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ICU Glossary

This is a glossary of terms used in the ICU.

ICU conditions

Respiratory failure

Typically caused by a condition that makes it harder for the lungs to take in oxygen or remove carbon dioxide. To manage this issue, the ICU team treats the cause of respiratory failure and provides different types of therapies to make it easier for the lungs to take up oxygen and exhale carbon dioxide.



Depressed mental status or confusion. Often, there are multiple reasons patients have encephalopathy such as inflammation in the body, low blood pressures, sedating medications, and electrolyte imbalances.


Sepsis/septic shock

Sepsis occurs when the body's response to an infection causes inflammation throughout the body. It can lead to low blood pressure (septic shock) and organs to not function normally.


Renal failure

Renal (kidney) failure is common among ICU patients. It is often related to medical issues that cause low blood pressure. Renal failure can lead to confusion, fluid and acid build up, and electrolyte imbalance which can be life threatening. This issue requires close monitoring of blood work and urine production. Sometimes, dialysis is needed.



Central line

A thin, flexible tube (catheter) that is placed in a large vein in the neck or groin. It is used to provide medication and monitor the patient.


Arterial line

A thin, flexible tube (catheter) that is placed in an artery in the wrist or groin to closely monitor blood pressure and levels of oxygen and carbon dioxide in the blood


Dialysis line

A thin, flexible tube (catheter) that is placed in a large vein in either the neck or groin to provide dialysis.


Peripherally inserted central catheter (PICC)

A thin, flexible tube (catheter) that is inserted into a vein in the arm and threaded through to the larger veins near the heart.


Endotracheal tube/intubation

Intubation is the procedure where an endotracheal tube is inserted through the mouth to the main airway of the lungs (trachea). One end of the endotracheal tube is connected to the mechanical ventilator (breathing machine)


Spontaneous Awakening Trials (SAT)

The sedating medications are temporarily stopped and the patient's level of alertness is assessed. It is usually done around the same time as a Spontaneous Breathing Trial (SBT)


Spontaneous Breathing Trial (SBT)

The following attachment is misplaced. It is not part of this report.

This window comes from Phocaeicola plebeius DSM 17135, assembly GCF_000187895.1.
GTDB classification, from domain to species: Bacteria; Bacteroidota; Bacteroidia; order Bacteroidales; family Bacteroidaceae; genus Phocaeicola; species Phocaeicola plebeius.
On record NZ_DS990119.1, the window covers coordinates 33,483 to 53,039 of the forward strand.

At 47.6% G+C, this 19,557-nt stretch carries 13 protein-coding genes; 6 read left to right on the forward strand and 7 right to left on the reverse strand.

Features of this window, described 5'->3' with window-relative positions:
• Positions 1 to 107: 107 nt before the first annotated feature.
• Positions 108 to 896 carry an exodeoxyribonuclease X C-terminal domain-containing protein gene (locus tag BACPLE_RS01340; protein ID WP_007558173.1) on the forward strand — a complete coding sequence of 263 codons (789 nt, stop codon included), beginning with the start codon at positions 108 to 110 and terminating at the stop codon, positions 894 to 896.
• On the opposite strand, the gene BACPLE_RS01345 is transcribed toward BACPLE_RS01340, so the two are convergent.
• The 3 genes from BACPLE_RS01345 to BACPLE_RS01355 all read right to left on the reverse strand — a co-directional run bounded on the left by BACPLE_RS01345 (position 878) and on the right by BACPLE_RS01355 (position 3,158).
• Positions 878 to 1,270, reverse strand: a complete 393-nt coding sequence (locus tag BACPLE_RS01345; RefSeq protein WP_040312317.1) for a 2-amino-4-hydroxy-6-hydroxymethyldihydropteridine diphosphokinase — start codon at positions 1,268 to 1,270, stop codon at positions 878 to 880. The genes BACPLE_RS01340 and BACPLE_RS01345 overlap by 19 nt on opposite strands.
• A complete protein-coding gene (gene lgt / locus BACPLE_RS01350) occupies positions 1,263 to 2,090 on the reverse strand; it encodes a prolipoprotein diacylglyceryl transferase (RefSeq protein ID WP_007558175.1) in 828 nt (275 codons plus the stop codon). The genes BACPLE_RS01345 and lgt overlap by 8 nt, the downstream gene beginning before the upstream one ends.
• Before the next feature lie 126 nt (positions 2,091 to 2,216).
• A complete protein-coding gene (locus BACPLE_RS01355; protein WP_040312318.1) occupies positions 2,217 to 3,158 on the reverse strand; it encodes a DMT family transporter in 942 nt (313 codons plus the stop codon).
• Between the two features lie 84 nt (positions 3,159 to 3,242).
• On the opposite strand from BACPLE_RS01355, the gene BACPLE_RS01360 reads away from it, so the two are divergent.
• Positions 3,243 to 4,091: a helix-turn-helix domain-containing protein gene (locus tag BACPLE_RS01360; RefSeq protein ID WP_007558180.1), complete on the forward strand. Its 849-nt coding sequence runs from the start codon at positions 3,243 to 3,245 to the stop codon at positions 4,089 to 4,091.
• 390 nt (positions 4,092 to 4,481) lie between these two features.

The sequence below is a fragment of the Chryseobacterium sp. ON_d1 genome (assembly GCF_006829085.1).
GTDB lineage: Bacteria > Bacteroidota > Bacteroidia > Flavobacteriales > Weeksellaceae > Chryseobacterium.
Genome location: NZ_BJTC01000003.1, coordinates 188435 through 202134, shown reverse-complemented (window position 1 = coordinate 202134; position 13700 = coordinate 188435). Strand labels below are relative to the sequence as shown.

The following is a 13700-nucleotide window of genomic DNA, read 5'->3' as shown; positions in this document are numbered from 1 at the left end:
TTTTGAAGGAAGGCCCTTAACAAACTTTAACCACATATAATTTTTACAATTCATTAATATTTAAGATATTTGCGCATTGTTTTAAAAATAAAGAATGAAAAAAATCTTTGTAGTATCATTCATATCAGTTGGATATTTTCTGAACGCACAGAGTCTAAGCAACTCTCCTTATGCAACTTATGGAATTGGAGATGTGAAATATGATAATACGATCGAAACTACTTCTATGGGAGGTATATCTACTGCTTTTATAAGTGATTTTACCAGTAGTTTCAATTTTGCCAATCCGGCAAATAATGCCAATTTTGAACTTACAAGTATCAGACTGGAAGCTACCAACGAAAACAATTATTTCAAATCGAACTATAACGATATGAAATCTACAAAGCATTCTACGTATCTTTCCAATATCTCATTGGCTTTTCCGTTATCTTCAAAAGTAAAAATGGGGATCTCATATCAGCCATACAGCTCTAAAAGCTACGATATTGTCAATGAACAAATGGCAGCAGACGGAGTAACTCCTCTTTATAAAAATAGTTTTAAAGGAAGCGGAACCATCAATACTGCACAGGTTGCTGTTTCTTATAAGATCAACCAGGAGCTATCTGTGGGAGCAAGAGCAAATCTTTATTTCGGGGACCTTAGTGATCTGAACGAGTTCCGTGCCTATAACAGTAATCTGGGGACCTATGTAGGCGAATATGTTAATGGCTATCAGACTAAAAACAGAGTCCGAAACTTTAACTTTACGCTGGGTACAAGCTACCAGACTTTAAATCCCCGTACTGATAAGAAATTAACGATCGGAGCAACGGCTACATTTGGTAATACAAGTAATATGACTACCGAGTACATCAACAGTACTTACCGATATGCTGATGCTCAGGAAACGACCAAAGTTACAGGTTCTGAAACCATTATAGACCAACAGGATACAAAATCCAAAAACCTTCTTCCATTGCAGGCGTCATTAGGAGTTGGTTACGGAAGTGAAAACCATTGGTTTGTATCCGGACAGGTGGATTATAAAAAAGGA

Adjusting the settings on the ventilator to simulate normal breathing. Passing this test helps makes the decision to remove the breathing tube.


Tracheostomy tube

A surgical procedure in which a small tube is inserted through the neck to the main airway of the lungs (trachea). A tracheostomy tube is more comfortable and safer over the long term than an endotracheal tube. It allows patients to wean from the ventilator (breathing machine)


Nasogastric (dobhoff) or orogastric tube

A tube that goes through the nose (nasogastric) or mouth (orogastric) to the stomach to provide nutrition and medication


Percutaneous gastrostomy tube (PEG)

A tube that goes through the skin to the stomach to provide long-term nutrition and medication


Chest tube

A tube that goes in between the ribs to drain fluid or air that has accumulated around the lung. The tube is secured to the skin after insertion and usually connected to a suction device.



A procedure where fluid that has accumulated around the lung is drained. The fluid can be sent to the lab for testing. Removal of fluid can provide relief of symptoms.



A procedure where fluid that has accumulated in the abdomen is drained. The fluid can be sent to the lab for testing. Removal of fluid can provide relief of symptoms.


Electroencephalogram (EEG)

Sensors are attached to the scalp to measure brain waves, typically to determine whether the patient is having seizures


Lumbar puncture or spinal tap

A procedure where a small amount of fluid that surrounds the spinal cord is removed and sent to the lab for analysis


Supportive care

Mechanical ventilation

A medical treatment that involves the use of a machine to assist or replace normal breathing. The ventilator or breathing machine, pumps air or oxygen into the lungs of a patient who is unable to breathe on their own. A ventilator can be life-saving but it does not fix the reason for the breathing problem. It helps support the patient’s breathing while the primary reason for initiating the ventilation improves. The medical team tries to take patients off the ventilator at the earliest possible time.


Non-invasive (BiPAP) vs. invasive mechanical ventilation

The ventilator is connected to a face mask (non-invasive) or endotracheal tube (invasive).  With non-invasive ventilation, patients are awake and initiating breaths on their own. Non-invasive ventilation is preferable for some conditions. Some patients require invasive ventilation if they do not tolerate non-invasive ventilation or a greater level of support is needed.


High flow oxygen

Extra oxygen delivered to the lung though cannula (tubes) in the nose or face mask.